Postwildfire measurement of soil physical and hydraulic properties at selected sampling sites in the 2011 Las Conchas wildfire burn scar, Jemez Mountains, north-central New Mexico

Scientific Investigations Report 2018-5028
By: , and 

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Abstract

The generation of runoff and the resultant flash flooding can be substantially larger following wildfire than for similar rainstorms that precede wildfire disturbance. Flash flooding after the 2011 Las Conchas Fire in New Mexico provided the motivation for this investigation to assess postwildfire effects on soil-hydraulic properties (SHPs) and soil-physical properties (SPPs) as a function of remotely sensed burn severity 4 years following the wildfire. A secondary purpose of this report is to illustrate a methodology to determine SHPs that analyzes infiltrometer data by using three different analysis methods. The SPPs and SHPs are measured as a function of remotely sensed burn severity by using the difference in the Normalized Burn Ratio (dNBR) metric for seven sites. The dNBR metric was used to guide field sample collection across a full spectrum of burn severities that covered the range of Monitoring Trends in Burn Severity (MTBS) and Burned Area Reflectance Classification (BARC) thematic classes from low to high severity. The SPPs (initial and saturated soil-water content, bulk density, soil-organic matter, and soil-particle size) and SHPs (field-saturated hydraulic conductivity and sorptivity) were measured under controlled laboratory conditions for soil cores collected in the field. The SHPs were estimated by using tension infiltrometer measurements and three different data analysis methods. These measurements showed large effects of burn severity, focused in the top
1 centimeter (cm) of soil, on some SPPs (bulk density, soil organic matter, and particle sizes). The threshold of these bulk density and soil organic matter effects was between 300 and 400 dNBR, which corresponds to a MTBS thematic class between moderate and high burn severity and a BARC4 thematic class of high severity. Gravel content and the content of fines in the top 1 cm of soil had a higher threshold value between 450 and 500 dNBR. Lesser effects on SPPs were observed at depths of 1–3 cm and 3–6 cm. In contrast, SHPs showed little effect from dNBR or from MTBS/BARC4 thematic class. Measurements suggested that 4 years of elapsed time after the wildfire may be sufficient for SHP recovery in this area. These measurements also indicated that SPP differences as a function of burn severity cannot be used as reliable indicators of SHP differences as a function of burn severity.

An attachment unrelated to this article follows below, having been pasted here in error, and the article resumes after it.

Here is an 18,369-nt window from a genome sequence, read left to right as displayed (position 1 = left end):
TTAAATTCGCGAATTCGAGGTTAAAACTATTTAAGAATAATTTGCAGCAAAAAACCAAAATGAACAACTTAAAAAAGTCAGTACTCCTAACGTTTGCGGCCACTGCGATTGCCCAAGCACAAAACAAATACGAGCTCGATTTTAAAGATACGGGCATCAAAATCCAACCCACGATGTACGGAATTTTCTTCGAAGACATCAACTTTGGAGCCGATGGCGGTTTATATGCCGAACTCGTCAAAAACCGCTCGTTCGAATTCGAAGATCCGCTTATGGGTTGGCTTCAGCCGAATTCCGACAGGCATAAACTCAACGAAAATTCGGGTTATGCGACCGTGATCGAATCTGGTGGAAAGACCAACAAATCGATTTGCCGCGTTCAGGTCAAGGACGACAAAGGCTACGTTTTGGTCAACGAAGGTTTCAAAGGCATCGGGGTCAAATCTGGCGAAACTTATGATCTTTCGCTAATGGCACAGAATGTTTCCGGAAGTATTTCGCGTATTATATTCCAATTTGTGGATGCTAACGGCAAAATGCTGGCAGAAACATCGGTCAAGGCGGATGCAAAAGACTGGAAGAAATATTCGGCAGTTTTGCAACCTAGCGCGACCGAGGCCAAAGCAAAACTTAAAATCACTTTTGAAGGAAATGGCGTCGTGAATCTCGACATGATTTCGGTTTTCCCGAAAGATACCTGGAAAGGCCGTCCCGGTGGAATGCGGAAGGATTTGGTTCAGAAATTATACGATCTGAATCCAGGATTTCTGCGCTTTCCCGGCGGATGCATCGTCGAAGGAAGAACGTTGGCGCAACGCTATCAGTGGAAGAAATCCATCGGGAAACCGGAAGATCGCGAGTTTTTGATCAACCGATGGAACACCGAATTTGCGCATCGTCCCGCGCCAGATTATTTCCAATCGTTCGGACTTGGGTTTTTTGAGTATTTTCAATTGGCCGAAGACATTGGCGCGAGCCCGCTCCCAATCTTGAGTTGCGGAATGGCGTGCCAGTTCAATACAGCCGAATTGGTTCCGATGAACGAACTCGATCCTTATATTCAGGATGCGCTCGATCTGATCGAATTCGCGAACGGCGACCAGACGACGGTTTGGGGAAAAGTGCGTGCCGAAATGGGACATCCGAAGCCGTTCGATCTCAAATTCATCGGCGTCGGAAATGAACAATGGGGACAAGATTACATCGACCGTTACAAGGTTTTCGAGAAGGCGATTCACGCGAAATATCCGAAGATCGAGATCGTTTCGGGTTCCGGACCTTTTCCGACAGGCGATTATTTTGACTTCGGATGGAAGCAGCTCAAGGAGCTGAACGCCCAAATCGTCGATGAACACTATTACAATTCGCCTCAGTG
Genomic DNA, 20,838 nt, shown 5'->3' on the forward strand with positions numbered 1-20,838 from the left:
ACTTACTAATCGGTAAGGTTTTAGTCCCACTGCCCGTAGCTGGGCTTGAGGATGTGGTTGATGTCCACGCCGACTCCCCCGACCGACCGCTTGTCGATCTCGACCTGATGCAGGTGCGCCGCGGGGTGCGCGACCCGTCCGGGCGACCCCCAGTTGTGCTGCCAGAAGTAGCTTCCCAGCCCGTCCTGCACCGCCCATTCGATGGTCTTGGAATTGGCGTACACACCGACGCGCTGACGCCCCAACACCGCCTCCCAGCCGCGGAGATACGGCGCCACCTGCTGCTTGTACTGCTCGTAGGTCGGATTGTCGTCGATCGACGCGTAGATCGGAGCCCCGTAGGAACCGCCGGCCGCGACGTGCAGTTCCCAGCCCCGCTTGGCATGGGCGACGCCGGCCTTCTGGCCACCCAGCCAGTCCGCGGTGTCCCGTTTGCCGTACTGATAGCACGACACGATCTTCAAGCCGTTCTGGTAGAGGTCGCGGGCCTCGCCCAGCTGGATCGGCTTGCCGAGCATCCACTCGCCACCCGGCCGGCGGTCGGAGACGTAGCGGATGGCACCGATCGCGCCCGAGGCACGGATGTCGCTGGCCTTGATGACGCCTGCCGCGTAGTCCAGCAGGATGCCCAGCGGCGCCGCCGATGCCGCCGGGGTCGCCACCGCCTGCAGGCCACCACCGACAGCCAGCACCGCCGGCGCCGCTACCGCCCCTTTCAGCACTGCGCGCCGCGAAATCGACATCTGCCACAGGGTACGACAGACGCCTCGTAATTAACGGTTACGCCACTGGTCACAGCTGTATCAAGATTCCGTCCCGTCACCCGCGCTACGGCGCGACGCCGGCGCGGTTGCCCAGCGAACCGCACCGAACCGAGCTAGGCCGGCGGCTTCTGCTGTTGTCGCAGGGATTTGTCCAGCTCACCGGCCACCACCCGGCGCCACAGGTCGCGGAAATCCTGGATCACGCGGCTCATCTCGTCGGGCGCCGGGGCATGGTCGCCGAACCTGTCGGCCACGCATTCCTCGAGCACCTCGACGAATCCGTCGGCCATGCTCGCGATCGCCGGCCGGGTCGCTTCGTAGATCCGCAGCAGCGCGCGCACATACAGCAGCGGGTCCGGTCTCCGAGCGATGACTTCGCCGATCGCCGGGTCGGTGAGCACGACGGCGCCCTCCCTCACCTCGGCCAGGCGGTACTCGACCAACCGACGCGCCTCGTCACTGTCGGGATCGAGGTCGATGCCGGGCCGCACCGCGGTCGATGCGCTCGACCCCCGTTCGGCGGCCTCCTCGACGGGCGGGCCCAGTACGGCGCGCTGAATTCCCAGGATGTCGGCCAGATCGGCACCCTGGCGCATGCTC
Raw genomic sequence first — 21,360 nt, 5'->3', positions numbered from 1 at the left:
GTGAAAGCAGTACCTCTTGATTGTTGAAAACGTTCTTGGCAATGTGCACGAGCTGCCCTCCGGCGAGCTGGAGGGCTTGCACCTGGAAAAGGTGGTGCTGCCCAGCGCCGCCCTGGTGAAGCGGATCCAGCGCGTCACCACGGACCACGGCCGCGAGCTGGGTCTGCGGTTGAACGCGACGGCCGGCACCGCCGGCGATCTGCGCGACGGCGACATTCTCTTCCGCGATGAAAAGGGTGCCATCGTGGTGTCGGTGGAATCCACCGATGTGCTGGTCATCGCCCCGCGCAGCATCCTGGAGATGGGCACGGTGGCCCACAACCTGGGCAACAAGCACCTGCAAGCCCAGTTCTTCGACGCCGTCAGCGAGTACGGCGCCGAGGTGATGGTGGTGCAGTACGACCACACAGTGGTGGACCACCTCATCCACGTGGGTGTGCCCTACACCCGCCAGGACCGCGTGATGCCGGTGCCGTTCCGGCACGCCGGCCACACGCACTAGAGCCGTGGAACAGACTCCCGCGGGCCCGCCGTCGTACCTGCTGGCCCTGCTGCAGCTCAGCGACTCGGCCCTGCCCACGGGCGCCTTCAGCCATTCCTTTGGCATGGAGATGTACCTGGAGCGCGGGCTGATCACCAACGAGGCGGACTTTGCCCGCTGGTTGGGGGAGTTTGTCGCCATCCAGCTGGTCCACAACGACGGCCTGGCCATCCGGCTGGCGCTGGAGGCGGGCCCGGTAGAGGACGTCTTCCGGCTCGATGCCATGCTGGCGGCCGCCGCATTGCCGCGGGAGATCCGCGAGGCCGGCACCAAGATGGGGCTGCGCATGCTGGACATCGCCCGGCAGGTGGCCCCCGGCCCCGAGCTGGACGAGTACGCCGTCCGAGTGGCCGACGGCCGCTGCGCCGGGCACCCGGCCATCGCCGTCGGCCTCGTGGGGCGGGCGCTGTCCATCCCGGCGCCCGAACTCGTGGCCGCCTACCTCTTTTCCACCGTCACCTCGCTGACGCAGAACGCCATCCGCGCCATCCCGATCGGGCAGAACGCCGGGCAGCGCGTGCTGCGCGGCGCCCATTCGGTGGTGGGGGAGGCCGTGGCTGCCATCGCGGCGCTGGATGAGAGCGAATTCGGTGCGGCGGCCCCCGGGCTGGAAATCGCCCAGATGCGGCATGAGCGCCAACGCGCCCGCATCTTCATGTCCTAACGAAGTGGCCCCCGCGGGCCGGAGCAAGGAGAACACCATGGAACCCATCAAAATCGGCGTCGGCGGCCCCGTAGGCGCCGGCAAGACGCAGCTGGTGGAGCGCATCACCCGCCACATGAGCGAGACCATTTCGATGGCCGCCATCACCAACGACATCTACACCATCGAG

Suggested Citation

Romero, O.C., Ebel, B.A., Martin, D.A., Buchan, K.W., and Jornigan, A.D., 2018, Postwildfire measurement of soil physical and hydraulic properties at selected sampling sites in the 2011 Las Conchas wildfire burn scar, Jemez Mountains, north-central New Mexico: U.S. Geological Survey Scientific Investigations Report 2018–5028, 35 p., https://doi.org/10.3133/sir20185028.

ISSN: 2328-0328 (online)

Study Area

Table of Contents

  • Acknowledgments
  • Abstract
  • Introduction
  • Methods and Approach
  • Field Observations of Sampling Sites and Soil-Physical and Soil-Hydraulic Properties of Las Conchas Fire Samples
  • Comparisons to Previous Studies and Implications
  • Limitations
  • Summary
  • References Cited

Additional publication details

Publication type Report
Publication Subtype USGS Numbered Series
Title Postwildfire measurement of soil physical and hydraulic properties at selected sampling sites in the 2011 Las Conchas wildfire burn scar, Jemez Mountains, north-central New Mexico
Series title Scientific Investigations Report
Series number 2018-5028
DOI 10.3133/sir20185028
Year Published 2018
Language English
Publisher U.S. Geological Survey
Publisher location Reston, VA
Contributing office(s) New Mexico Water Science Center
Description Report: viii, 34 p.; Data Release
Country United States
State New Mexico
Other Geospatial Jemez Mountains
Online Only (Y/N) Y
Additional Online Files (Y/N) Y